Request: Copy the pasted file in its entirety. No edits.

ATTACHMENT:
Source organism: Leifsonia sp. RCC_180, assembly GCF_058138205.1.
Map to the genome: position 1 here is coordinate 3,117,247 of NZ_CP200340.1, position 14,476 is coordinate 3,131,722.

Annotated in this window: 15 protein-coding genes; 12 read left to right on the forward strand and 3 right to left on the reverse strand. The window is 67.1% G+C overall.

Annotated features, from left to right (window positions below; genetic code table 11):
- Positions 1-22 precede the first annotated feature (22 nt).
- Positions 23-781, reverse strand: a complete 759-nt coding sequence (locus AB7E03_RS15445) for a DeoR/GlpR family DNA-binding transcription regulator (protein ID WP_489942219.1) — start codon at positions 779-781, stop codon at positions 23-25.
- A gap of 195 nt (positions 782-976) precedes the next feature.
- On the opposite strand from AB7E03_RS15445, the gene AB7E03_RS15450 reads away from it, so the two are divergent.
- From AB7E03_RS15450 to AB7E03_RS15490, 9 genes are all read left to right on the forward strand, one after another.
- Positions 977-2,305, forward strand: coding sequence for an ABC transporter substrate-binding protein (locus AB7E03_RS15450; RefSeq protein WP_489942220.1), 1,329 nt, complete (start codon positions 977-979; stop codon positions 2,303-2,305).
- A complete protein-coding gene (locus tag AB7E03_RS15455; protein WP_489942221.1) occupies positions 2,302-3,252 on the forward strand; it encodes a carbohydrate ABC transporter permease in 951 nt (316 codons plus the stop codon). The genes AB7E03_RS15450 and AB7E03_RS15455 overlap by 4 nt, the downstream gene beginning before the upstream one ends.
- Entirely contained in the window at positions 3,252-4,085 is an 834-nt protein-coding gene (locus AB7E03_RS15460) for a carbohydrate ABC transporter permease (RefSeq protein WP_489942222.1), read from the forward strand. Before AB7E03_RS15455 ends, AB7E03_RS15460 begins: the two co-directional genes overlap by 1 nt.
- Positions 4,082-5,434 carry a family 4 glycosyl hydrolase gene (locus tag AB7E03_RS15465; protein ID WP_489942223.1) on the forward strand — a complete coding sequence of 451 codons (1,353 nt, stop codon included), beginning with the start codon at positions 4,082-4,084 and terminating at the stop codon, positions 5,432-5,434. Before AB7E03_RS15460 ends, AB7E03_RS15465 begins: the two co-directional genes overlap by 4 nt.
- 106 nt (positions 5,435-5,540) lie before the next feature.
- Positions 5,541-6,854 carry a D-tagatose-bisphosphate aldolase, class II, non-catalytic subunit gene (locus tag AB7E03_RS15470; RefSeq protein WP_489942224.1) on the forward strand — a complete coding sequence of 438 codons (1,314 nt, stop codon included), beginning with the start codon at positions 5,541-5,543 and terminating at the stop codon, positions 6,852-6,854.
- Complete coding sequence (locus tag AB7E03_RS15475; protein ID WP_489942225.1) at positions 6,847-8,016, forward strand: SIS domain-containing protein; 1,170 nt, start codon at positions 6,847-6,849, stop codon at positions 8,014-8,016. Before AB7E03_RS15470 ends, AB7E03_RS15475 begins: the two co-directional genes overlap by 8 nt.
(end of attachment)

Source organism: Leifsonia sp. RCC_180, assembly GCF_058138205.1.
Map to the genome: position 1 here is coordinate 3,117,247 of NZ_CP200340.1, position 14,476 is coordinate 3,131,722.

Annotated in this window: 15 protein-coding genes; 12 read left to right on the forward strand and 3 right to left on the reverse strand. The window is 67.1% G+C overall.

Annotated features, from left to right (window positions below; genetic code table 11):
- Positions 1-22 precede the first annotated feature (22 nt).
- Positions 23-781, reverse strand: a complete 759-nt coding sequence (locus AB7E03_RS15445) for a DeoR/GlpR family DNA-binding transcription regulator (protein ID WP_489942219.1) — start codon at positions 779-781, stop codon at positions 23-25.
- A gap of 195 nt (positions 782-976) precedes the next feature.
- On the opposite strand from AB7E03_RS15445, the gene AB7E03_RS15450 reads away from it, so the two are divergent.
- From AB7E03_RS15450 to AB7E03_RS15490, 9 genes are all read left to right on the forward strand, one after another.
- Positions 977-2,305, forward strand: coding sequence for an ABC transporter substrate-binding protein (locus AB7E03_RS15450; RefSeq protein WP_489942220.1), 1,329 nt, complete (start codon positions 977-979; stop codon positions 2,303-2,305).
- A complete protein-coding gene (locus tag AB7E03_RS15455; protein WP_489942221.1) occupies positions 2,302-3,252 on the forward strand; it encodes a carbohydrate ABC transporter permease in 951 nt (316 codons plus the stop codon). The genes AB7E03_RS15450 and AB7E03_RS15455 overlap by 4 nt, the downstream gene beginning before the upstream one ends.
- Entirely contained in the window at positions 3,252-4,085 is an 834-nt protein-coding gene (locus AB7E03_RS15460) for a carbohydrate ABC transporter permease (RefSeq protein WP_489942222.1), read from the forward strand. Before AB7E03_RS15455 ends, AB7E03_RS15460 begins: the two co-directional genes overlap by 1 nt.
- Positions 4,082-5,434 carry a family 4 glycosyl hydrolase gene (locus tag AB7E03_RS15465; protein ID WP_489942223.1) on the forward strand — a complete coding sequence of 451 codons (1,353 nt, stop codon included), beginning with the start codon at positions 4,082-4,084 and terminating at the stop codon, positions 5,432-5,434. Before AB7E03_RS15460 ends, AB7E03_RS15465 begins: the two co-directional genes overlap by 4 nt.
- 106 nt (positions 5,435-5,540) lie before the next feature.
- Positions 5,541-6,854 carry a D-tagatose-bisphosphate aldolase, class II, non-catalytic subunit gene (locus tag AB7E03_RS15470; RefSeq protein WP_489942224.1) on the forward strand — a complete coding sequence of 438 codons (1,314 nt, stop codon included), beginning with the start codon at positions 5,541-5,543 and terminating at the stop codon, positions 6,852-6,854.
- Complete coding sequence (locus tag AB7E03_RS15475; protein ID WP_489942225.1) at positions 6,847-8,016, forward strand: SIS domain-containing protein; 1,170 nt, start codon at positions 6,847-6,849, stop codon at positions 8,014-8,016. Before AB7E03_RS15470 ends, AB7E03_RS15475 begins: the two co-directional genes overlap by 8 nt.